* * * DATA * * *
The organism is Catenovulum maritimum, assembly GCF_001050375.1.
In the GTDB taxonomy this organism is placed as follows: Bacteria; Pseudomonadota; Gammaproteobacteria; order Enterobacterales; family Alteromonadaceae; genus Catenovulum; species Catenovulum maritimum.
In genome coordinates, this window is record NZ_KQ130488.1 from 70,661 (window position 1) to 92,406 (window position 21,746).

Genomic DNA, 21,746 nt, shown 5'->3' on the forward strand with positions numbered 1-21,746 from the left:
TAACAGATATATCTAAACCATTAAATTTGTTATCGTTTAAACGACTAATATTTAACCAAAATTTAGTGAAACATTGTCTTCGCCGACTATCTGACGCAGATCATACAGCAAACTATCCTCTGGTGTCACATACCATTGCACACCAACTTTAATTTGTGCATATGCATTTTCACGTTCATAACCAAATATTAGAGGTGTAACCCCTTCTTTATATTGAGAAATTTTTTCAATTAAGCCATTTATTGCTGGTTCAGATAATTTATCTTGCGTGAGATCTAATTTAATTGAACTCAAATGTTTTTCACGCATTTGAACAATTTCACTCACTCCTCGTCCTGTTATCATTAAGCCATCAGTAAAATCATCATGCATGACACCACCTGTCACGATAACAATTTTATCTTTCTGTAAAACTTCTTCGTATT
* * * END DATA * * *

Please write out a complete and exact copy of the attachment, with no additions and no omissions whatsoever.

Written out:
The organism is Catenovulum maritimum, assembly GCF_001050375.1.
In the GTDB taxonomy this organism is placed as follows: Bacteria; Pseudomonadota; Gammaproteobacteria; order Enterobacterales; family Alteromonadaceae; genus Catenovulum; species Catenovulum maritimum.
In genome coordinates, this window is record NZ_KQ130488.1 from 70,661 (window position 1) to 92,406 (window position 21,746).

Genomic DNA, 21,746 nt, shown 5'->3' on the forward strand with positions numbered 1-21,746 from the left:
TAACAGATATATCTAAACCATTAAATTTGTTATCGTTTAAACGACTAATATTTAACCAAAATTTAGTGAAACATTGTCTTCGCCGACTATCTGACGCAGATCATACAGCAAACTATCCTCTGGTGTCACATACCATTGCACACCAACTTTAATTTGTGCATATGCATTTTCACGTTCATAACCAAATATTAGAGGTGTAACCCCTTCTTTATATTGAGAAATTTTTTCAATTAAGCCATTTATTGCTGGTTCAGATAATTTATCTTGCGTGAGATCTAATTTAATTGAACTCAAATGTTTTTCACGCATTTGAACAATTTCACTCACTCCTCGTCCTGTTATCATTAAGCCATCAGTAAAATCATCATGCATGACACCACCTGTCACGATAACAATTTTATCTTTCTGTAAAACTTCTTCGTATT